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6 November 2008


CEO and 400 jobs to go as JDSU closes seven R&D centers & three plants

For its fiscal first-quarter 2009 (ended 27 September), JDSU of Milpitas, CA, USA has reported revenue of $380.7m, at the lower end of its guidance range and down 2.5% on $390.3m last quarter.

Of total revenue, Americas’ customers represented less than 45% (down from 50-54% the previous four quarters: despite strong growth in Latin America where greenfield build-outs are increasing, JDSU’s top five North American customers are down 12% on last quarter due to a push out of spending and longer approval cycles in telecom and cable). Europe was level at 31% of revenue, while Asia-Pacific revenue grew 38% quarter-over-quarter to 24% of total revenue due to strength in emerging markets such as China and India, as well as new broadband deployments in Korea.

Advanced Optical Technologies (AOT) revenue was $53.5m (14%), up 1.1% on last quarter. However, Communications Test & Measurement revenue was $165.3m (43% of total revenue), down 3% due to the slowdown in North America. Commercial Lasers revenue was $21.4m (6%), down 3.2% due to continuing lower demand from semiconductor equipment makers.

Optical Communications revenue was $140.6 (37% of total revenue), up 21.2% on $116m a year ago but down 3.1% on last quarter. Double-digit growth in tunables (to record revenues) plus continued growth in reconfigurable optical add-drop multiplexers (ROADMs) was counteracted by JDSU pruning its portfolio of less profitable legacy products, e.g. low-speed (2-4Gb/s) datacom pluggables.

On a non-GAAP basis, overall gross margin has risen from 40.9% last quarter to 43.3%. Net loss has been cut from $29.8m to $16.4m, although this was still the firm's third consecutive quarterly loss. “JDSU achieved growth in non-GAAP operating income and free cash flow during a period of economic uncertainty,” says president & CEO Kevin Kennedy.

Kennedy says that fiscal Q1’s results evidence the impact of lean and change management initiatives that began in part in fiscal Q4/2008 and should increasingly provide operating benefits throughout calendar 2009. “The recent upgrade in our systems infrastructure was a critical factor enabling this expanded activity, the benefits from which we anticipate will be realized over the next four quarters,” he adds.

The aim of JDSU’s financial model is to achieve quarterly revenue of $400m with sustainable operating margin of 10% and gross margin of 46%. For fiscal second-quarter 2009 (ending 27 December), the firm expects revenue to be steady at $360-390m and operating margin of 4-8.5%. “We are experiencing cautious spending from our customers, given the current economic conditions,” says Kennedy.

To expedite its lean and change management initiatives, JDSU is therefore making further organizational changes designed to simplify its structure and reduce costs.

The Optical Communications and Commercial Laser segments are being combined into a single Communications and Commercial Optical Product segment, with Alan Lowe as president and David Gudmundson (who has driven the strategy and positive change for Optical Communications) in an advisory role. “This combination will enable us to leverage technology, our manufacturing model, and people as we continue to improve our profitability,” says Kennedy.

JDSU believes that in Optical Communication it can improve gross margin and can increase operating margin by 3-5 percentage points over the next year through execution of its lean manufacturing initiatives, including pruning further products from the portfolio, transitioning products to contract manufacturers, increasing factory utilization, and improving the flow of materials from its suppliers.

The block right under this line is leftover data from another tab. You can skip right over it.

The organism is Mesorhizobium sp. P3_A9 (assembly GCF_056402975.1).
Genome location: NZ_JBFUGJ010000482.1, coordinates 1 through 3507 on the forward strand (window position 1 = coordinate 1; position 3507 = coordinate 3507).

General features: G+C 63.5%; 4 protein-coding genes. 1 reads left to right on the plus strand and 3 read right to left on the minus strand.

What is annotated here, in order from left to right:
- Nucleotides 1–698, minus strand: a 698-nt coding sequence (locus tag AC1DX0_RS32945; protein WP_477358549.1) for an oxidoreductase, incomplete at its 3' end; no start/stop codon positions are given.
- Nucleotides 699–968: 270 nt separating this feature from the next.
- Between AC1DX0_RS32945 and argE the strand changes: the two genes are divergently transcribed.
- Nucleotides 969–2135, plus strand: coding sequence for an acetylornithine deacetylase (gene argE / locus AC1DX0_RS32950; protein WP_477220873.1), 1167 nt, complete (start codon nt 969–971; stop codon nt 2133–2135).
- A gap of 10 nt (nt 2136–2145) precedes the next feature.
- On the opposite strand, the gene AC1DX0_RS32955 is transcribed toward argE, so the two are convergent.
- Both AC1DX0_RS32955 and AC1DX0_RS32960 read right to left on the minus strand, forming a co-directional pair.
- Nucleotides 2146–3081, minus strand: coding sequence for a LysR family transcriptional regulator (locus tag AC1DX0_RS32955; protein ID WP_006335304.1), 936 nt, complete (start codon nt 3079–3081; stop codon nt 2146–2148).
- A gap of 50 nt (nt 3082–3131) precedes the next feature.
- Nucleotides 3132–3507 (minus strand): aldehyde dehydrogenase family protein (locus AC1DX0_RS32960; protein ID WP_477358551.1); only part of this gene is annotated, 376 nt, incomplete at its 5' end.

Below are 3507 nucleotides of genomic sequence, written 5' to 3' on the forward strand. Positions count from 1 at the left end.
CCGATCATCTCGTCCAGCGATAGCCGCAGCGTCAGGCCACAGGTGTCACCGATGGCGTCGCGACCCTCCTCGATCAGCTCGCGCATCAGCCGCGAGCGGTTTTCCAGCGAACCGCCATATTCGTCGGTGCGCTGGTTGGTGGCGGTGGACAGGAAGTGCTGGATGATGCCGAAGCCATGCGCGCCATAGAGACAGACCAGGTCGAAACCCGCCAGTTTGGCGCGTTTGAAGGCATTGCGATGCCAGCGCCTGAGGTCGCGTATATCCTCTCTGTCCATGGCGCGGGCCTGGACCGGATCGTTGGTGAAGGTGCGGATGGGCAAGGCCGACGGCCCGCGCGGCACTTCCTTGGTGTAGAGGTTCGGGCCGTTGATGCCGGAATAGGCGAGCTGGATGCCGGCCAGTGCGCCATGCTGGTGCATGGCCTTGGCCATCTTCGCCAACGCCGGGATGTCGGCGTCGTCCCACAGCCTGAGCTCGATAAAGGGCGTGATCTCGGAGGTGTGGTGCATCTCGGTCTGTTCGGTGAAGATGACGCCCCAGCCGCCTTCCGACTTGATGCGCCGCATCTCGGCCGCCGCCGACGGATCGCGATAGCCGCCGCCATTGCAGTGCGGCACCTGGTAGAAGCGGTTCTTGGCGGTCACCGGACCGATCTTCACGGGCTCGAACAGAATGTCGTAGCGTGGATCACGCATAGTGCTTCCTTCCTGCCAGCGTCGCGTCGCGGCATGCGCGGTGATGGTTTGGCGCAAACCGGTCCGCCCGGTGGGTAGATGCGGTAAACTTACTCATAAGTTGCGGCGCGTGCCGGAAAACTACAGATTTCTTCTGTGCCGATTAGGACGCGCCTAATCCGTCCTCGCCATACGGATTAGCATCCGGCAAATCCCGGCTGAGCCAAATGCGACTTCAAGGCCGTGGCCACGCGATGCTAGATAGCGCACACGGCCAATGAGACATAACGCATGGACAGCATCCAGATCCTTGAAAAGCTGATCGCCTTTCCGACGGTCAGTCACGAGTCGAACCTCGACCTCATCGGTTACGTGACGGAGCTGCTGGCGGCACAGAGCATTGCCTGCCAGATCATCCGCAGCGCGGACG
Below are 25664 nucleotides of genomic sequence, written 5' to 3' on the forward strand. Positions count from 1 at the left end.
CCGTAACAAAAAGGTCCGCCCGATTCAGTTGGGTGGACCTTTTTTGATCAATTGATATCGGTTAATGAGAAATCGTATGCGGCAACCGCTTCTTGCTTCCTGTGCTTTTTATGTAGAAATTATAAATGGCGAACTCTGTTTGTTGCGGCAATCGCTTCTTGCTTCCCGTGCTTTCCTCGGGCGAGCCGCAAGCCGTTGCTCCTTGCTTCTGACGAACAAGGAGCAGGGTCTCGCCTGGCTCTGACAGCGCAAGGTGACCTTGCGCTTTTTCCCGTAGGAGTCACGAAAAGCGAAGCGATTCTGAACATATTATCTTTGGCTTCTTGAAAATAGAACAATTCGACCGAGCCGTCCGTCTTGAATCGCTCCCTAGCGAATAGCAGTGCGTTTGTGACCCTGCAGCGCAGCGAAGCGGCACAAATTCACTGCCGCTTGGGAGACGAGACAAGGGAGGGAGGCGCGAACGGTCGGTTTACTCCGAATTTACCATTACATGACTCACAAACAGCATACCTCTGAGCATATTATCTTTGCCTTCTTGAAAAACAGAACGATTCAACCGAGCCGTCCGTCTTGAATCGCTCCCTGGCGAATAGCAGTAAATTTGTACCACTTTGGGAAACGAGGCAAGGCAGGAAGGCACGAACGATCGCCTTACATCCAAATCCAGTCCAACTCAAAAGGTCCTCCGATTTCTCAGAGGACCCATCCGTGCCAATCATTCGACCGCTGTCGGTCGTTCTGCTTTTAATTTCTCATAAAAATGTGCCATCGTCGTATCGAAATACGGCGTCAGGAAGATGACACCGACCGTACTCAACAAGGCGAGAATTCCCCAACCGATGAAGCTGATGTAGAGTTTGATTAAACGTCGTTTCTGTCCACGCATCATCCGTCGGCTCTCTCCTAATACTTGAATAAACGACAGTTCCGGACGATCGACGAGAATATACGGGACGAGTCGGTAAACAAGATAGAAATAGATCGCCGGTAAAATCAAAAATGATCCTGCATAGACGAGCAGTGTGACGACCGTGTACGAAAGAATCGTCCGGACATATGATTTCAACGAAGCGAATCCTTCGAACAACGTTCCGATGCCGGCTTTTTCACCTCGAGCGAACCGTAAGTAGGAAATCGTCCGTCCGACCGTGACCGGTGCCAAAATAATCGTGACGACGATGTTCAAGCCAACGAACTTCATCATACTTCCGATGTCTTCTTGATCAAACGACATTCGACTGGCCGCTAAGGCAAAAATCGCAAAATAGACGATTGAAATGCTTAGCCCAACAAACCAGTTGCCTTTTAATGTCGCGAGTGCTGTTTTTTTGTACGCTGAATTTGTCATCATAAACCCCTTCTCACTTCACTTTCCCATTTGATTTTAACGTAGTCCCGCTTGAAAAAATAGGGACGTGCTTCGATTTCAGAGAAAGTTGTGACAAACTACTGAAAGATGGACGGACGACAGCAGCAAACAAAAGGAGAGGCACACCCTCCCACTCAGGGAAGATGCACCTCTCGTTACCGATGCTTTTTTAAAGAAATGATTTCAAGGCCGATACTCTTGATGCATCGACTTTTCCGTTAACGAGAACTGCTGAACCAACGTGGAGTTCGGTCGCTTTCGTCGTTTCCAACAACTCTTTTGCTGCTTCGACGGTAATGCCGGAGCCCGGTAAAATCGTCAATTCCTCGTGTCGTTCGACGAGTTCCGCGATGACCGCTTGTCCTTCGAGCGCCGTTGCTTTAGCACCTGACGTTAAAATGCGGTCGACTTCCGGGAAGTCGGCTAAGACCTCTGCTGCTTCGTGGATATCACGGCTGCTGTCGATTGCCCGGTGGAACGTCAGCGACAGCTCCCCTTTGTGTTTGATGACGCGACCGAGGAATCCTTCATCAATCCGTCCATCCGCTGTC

In particular, the Optical Communication segment’s photonics business unit continues to focus on high-value components such as VCSELs, modulators, pump lasers, passives and highly integrated components such as the first photonic integrated amplifier (PIA) platform (launched at September’s ECOC 2008 event, replacing up to 50 discrete components with a single chip and up to 50% smaller than current solutions).

Regarding Commercial Lasers, JDSU is increasing its solid-state laser production volumes in concert with transitioning manufacturing to Asia (to both its plant in Shenzhen, China and to contract manufacturers) over the next three to four quarters. With sales to semiconductor manufacturers not expected to recover for several quarters, customers continue to transition from gas to solid-state lasers (now over 50% of laser revenue, and expected to grow to over two thirds during fiscal 2009). So, product development will continue to focus on advanced solid-state and fiber-laser platforms. In particular, introducing laser diode technology developed in the Optical Communications segment should increase the served market for Commercial Lasers by more than threefold. JDSU believes that it can improve Commercial Lasers gross margin and increase its operating profit by 4-6 percentage points over the next year.

Also, due to three consecutive quarters of falling sales from the CommTest division in North America, productivity improvements will include the elimination of seven R&D sites (consolidated from 19 to 12) and three or more factories in North America, outsourcing more to contract manufacturers, and product portfolio improvement, says Kennedy.

Altogether, JDSU says that the cost-reduction measures will involve cutting headcount by about 400 (out of a total of 6664).

Kennedy adds that he has resigned from JDSU and will leave at the end of December. However, he will remain on the board of directors in an active capacity as vice-chairman.

See related items:

JDSU growth driven by optical communications

JDSU’s margins hit by supply and capacity constraints

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